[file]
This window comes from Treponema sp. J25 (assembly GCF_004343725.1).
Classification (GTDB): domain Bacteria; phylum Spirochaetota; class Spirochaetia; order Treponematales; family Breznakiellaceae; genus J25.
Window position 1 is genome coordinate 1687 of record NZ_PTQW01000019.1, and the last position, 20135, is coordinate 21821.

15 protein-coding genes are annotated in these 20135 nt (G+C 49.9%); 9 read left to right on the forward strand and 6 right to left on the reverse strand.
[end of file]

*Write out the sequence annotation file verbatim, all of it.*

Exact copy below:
This window comes from Treponema sp. J25 (assembly GCF_004343725.1).
Classification (GTDB): domain Bacteria; phylum Spirochaetota; class Spirochaetia; order Treponematales; family Breznakiellaceae; genus J25.
Window position 1 is genome coordinate 1687 of record NZ_PTQW01000019.1, and the last position, 20135, is coordinate 21821.

15 protein-coding genes are annotated in these 20135 nt (G+C 49.9%); 9 read left to right on the forward strand and 6 right to left on the reverse strand.